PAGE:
Monday February 28, 2022
1:00PM Eastern Time
Instructor, Johns Hopkins University, School of Medicine
Department of Oncology, Division of Biostatistics and Bioinformatics;
Department of Neuroscience; and McKusick-Nathans Department of Genomic Medicine
Assistant Director, Johns Hopkins University Single Cell Consortium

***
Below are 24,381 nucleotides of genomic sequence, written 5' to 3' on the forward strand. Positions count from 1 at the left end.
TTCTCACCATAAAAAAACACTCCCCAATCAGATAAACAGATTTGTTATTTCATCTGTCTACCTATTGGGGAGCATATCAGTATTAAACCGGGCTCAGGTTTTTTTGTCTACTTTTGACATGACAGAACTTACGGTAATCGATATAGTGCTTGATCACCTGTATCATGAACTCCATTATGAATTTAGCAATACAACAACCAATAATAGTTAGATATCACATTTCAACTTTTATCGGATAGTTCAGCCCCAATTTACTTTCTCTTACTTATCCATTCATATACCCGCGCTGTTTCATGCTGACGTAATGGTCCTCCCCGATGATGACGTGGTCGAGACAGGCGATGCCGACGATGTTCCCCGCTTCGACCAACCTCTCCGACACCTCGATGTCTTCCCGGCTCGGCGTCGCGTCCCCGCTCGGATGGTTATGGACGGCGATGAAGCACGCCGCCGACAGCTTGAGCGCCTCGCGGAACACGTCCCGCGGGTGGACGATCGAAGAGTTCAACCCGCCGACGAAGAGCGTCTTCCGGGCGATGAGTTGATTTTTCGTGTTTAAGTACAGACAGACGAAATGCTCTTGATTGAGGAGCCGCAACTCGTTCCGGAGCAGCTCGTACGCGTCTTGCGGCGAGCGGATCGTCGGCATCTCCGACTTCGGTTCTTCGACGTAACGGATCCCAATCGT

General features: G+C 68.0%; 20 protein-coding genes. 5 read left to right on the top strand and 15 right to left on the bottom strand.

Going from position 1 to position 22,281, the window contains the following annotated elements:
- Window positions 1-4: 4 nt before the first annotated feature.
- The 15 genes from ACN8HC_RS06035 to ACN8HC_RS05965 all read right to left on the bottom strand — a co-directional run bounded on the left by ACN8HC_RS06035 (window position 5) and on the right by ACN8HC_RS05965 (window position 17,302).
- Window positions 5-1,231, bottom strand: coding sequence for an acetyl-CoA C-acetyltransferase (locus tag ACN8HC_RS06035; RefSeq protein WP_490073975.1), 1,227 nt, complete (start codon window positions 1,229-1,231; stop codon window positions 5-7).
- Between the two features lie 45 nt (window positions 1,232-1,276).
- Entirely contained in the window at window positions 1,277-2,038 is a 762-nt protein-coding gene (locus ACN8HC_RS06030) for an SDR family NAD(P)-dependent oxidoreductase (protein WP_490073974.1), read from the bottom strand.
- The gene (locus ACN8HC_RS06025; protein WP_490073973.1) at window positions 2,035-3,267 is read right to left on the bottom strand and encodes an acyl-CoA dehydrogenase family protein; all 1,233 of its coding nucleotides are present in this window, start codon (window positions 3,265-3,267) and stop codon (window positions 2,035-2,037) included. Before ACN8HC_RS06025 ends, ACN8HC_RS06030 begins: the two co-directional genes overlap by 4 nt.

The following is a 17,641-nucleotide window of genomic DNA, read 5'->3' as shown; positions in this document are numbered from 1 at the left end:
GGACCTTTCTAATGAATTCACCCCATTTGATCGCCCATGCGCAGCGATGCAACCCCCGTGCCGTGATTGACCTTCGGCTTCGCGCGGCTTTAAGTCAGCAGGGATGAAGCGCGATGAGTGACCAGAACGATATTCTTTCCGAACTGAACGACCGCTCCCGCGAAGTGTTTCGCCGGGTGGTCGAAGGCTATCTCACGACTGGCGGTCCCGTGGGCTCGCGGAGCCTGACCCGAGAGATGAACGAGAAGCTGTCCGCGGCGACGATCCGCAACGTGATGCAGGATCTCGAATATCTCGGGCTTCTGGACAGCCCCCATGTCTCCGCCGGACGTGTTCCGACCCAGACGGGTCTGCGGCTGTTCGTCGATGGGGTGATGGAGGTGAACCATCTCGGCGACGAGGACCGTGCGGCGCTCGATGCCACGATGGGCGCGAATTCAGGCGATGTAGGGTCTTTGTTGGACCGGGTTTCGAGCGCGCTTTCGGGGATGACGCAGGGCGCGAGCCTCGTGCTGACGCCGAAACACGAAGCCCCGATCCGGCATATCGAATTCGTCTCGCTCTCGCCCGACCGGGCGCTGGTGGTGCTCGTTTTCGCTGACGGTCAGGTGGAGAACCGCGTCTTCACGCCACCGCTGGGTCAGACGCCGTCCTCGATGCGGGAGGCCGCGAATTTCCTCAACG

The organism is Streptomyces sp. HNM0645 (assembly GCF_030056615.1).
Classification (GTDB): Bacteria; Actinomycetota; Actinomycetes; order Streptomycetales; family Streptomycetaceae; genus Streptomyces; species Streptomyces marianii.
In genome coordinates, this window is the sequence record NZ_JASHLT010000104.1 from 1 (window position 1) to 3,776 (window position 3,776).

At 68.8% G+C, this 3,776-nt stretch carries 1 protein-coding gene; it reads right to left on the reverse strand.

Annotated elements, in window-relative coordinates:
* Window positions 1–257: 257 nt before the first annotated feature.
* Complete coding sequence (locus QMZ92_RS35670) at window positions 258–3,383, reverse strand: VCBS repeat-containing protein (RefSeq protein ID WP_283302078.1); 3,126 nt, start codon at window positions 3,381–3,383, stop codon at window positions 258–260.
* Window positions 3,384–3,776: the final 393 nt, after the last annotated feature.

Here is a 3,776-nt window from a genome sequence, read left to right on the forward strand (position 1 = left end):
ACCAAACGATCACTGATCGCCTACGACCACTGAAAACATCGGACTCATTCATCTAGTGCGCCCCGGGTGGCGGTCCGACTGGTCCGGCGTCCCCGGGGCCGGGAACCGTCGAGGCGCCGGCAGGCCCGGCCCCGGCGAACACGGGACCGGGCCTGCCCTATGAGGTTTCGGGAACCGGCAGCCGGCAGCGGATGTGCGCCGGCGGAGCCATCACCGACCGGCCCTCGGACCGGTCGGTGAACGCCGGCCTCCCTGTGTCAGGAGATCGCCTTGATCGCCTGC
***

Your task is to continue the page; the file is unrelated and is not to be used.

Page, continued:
Abstract: As the single-cell field races to characterize each cell type, state, and behavior, the complexity of the computational analysis approaches the complexity of the biological systems. Single cell and imaging technologies now enable unprecedented measurements of state transitions in biological systems, providing high-throughput data that capture tens-of-thousands of measurements on hundreds-of-thousands of samples. Thus, the definition of cell type and state is evolving to encompass the broad range of biological questions now attainable. To answer these questions requires the development of computational tools for integrated multiomics analysis. Merged with statistical and mathematical models, these algorithms will be able to forecast future states of biological systems, going from statistical inferences of phenotypes to time course predictions of the biological systems with dynamic maps. Thus, systems biology for forecasting biological system dynamics from multiomic data represents the future of cell biology empowering a new generation of technology-driven predictive medicine.